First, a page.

How to Cut the Cord on Cable (and Still Enjoy Your Favorite TV and Movies)

If you’re among the more than 80 percent of households who still subscribes to cable, you may be getting sick of shelling out an average $100 per month for the service. Today it’s easier than ever to cut the cord and still access the content you enjoy.

First, you’ll need to get an antenna ($10-20), which will allow you to receive a free, high-definition signal so that you can watch live TV via the broadcast networks.

Then, unless you have an internet-connected TV, you’ll also need to purchase a device that allows you to access streaming. There are several to select at a variety of price points, but we like the Roku 2, the Amazon Fire Stick, and Apple TV. The right device for you will depend on your budget, its compatibility with your television, and whether it supports your preferred streaming services.

Read on for a rundown of popular streaming services, so that you can decide which will best serve your viewing habits. If you’re a heavy TV watcher, you may have to combine more than one service, but you’ll still likely end up spending less than you would on a cable subscription.

Netflix ($8.99/month)
Pros: Netflix has gained a (well-deserved) great reputation for cutting-edge original series, like Orange is The New Black and House of Cards. It’s also got a strong selection of current TV series (usually about a season behind the broadcast) and older movies.
Cons: Movie buffs may find older gems, but the selection of new movies is sparse.

Amazon Prime (free with Prime membership, $99/year)
Pros: A good content selection and has some original programming and a decent-though limited—movie selection. It also offers members access to its streaming music service. If you’re a Prime member anyway for the perks like free two-day delivery, this is great added value.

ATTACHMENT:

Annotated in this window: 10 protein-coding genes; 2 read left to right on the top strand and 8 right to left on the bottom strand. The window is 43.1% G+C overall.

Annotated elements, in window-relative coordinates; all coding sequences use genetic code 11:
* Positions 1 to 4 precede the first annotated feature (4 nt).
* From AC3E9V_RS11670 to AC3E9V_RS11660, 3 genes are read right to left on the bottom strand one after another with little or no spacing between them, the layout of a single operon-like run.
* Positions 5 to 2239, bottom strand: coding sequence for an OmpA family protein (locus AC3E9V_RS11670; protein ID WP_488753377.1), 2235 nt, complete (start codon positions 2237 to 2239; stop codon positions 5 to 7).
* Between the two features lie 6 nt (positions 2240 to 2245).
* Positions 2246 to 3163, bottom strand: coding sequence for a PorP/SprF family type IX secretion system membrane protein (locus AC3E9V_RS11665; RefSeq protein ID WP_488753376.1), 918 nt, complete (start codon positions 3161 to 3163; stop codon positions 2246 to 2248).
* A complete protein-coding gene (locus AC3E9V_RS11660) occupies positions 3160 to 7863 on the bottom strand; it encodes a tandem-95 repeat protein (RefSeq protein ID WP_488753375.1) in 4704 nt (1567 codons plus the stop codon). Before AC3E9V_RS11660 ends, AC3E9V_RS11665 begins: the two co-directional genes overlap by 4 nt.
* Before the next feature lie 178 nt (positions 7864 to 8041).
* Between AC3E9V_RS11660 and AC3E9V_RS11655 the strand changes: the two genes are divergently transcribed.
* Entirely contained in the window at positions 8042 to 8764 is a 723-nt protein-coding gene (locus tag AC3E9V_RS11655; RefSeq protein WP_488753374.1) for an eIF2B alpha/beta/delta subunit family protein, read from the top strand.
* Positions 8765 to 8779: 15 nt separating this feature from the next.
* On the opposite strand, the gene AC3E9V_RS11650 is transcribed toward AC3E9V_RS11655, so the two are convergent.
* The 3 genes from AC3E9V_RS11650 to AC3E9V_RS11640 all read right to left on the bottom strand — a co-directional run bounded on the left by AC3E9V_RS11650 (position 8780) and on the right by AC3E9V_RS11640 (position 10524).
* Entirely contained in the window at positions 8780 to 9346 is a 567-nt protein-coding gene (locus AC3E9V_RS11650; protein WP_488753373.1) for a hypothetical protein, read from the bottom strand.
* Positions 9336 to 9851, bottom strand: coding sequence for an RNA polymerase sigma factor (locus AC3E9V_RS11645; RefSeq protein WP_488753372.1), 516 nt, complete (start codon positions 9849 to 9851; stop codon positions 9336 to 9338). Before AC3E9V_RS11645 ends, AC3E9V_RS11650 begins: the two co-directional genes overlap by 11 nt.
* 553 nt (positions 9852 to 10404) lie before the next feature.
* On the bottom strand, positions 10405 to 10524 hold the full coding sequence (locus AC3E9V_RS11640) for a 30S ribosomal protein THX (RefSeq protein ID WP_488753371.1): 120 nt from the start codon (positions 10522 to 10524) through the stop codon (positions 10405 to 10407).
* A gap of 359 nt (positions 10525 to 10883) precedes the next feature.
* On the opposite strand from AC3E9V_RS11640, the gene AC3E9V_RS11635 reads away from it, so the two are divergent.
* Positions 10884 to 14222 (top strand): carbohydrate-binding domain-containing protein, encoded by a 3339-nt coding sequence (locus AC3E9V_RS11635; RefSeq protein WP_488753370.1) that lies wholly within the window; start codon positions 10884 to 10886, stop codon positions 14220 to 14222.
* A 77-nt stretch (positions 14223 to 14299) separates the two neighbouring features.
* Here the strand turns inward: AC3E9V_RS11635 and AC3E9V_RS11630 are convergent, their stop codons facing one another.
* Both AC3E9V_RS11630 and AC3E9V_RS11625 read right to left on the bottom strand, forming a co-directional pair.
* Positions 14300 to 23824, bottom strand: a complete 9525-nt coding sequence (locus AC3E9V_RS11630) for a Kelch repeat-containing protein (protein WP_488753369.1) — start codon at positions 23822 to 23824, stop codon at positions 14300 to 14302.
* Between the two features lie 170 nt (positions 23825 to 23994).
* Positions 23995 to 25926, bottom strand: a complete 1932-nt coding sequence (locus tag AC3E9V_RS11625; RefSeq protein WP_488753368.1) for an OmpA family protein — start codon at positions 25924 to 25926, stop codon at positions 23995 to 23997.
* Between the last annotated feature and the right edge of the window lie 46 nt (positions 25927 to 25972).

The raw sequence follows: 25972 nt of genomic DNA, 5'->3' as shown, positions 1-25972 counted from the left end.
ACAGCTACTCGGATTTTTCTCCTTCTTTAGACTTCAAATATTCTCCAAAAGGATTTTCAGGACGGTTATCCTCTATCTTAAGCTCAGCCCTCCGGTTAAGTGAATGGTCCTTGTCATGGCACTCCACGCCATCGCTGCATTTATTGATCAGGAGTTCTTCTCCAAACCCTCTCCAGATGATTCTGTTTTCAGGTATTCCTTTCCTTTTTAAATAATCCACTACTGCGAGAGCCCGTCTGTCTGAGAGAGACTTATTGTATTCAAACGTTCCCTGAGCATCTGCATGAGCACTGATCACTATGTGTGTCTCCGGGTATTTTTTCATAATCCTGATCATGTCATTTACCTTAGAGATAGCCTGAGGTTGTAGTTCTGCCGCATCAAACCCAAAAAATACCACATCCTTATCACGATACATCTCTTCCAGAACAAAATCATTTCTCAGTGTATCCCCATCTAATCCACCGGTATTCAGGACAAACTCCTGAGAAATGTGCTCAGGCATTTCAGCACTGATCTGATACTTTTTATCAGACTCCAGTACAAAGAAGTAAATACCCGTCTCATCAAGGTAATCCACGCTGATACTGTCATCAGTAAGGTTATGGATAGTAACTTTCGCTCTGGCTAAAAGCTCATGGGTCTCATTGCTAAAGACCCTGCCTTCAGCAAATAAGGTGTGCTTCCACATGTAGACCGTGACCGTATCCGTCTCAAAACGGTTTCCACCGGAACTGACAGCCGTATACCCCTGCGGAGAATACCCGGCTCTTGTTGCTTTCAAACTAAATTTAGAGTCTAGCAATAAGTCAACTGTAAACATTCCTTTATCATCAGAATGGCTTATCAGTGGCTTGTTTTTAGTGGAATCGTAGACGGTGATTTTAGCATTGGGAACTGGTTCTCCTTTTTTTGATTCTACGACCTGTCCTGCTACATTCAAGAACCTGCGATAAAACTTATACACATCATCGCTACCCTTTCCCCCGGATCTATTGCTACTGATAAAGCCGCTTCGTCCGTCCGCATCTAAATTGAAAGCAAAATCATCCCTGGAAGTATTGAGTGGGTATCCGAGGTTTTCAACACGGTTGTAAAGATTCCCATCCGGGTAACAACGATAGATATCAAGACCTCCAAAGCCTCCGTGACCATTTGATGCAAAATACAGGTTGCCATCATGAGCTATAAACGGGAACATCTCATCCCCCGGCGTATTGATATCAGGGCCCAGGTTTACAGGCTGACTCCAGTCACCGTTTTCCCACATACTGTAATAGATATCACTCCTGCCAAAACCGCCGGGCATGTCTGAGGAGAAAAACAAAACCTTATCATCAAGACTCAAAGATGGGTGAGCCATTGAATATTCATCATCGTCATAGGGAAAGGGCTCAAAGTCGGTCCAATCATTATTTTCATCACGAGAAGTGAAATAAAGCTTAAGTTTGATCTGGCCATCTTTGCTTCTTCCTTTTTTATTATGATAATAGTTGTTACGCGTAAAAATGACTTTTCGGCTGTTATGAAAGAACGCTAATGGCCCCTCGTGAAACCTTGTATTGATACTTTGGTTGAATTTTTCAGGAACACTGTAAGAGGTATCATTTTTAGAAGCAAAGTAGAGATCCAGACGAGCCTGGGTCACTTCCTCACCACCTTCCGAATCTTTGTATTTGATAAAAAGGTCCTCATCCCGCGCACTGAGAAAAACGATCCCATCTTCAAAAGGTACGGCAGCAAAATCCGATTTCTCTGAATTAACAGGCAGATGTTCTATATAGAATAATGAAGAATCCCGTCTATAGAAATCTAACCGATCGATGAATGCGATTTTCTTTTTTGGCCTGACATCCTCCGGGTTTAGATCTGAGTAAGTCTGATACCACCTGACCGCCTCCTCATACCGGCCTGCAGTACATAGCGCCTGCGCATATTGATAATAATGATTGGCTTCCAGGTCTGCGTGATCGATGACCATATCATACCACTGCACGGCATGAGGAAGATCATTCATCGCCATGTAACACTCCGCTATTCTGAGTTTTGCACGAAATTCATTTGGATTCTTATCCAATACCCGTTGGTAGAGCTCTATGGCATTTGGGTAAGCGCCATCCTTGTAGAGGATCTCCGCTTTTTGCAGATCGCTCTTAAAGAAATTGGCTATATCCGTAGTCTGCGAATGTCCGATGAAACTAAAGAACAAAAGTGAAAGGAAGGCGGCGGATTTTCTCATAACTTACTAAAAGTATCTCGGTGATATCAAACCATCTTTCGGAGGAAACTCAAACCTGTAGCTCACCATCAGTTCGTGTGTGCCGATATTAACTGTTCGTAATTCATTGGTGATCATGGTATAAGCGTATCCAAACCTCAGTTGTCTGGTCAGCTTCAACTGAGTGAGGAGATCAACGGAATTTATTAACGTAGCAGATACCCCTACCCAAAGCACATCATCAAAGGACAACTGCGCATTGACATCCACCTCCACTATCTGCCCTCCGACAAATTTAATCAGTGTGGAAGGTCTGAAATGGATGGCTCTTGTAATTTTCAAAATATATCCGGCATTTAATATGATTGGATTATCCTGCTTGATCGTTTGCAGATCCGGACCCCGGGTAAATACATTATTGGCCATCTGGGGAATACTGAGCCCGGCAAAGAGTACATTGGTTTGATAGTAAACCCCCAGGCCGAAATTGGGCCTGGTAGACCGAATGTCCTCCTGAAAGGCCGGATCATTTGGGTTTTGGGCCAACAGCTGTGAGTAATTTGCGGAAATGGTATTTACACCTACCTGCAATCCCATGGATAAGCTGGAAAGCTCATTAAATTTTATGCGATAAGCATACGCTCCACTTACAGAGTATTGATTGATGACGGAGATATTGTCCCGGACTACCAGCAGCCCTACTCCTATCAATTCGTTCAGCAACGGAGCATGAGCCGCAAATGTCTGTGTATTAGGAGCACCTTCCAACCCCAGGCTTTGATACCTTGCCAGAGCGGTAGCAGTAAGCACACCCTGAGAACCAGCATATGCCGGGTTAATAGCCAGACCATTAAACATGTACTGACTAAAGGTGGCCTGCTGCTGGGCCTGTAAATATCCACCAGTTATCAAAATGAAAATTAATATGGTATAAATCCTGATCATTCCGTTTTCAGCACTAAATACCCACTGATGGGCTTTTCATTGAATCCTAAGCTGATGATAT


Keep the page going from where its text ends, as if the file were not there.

Cons: You may have to pay extra for first-run movies, and it’s available on fewer devices than Netflix.

Hulu ($7.99/month with ads; $11.99/month without)
Pros: If you really like to keep up with current television shows that aren’t on the networks, you’ll find many of them on Hulu. You can also watch entire seasons of previous episodes.
Cons: You won’t find much original content programming and there are fewer movies than you’ll find on Amazon or Netflix.

iTunes/Amazon (prices vary, but around $2.99/episode)
Pros: If you’re devoted to one specific series, it could be more effective to simply buy or rent. Many series make new episodes available as soon as 24 hours after they’ve aired.
Cons: This can get expensive if you follow lots of shows.

Sports Packages ($100-$150)
Pros: Sports fanatics have long fought against cutting the cord because it’s been historically tough to watch live, non-network sports. Many of the pro sports associations now offer their own streaming services, such as MLBTV and NHL TV.
Cons: They’re expensive and may not be supported on every device.

Channel subscriptions (free to around $10/month) Pros: More cable channels like HBO and Comedy Central are now allowing fans to download their apps and watch content without a cable subscription.
Cons: If you don’t watch a lot of content on a paid app, it may make more sense to buy the episodes individually. They don’t work on every device.

Photo courtesy of Flickr.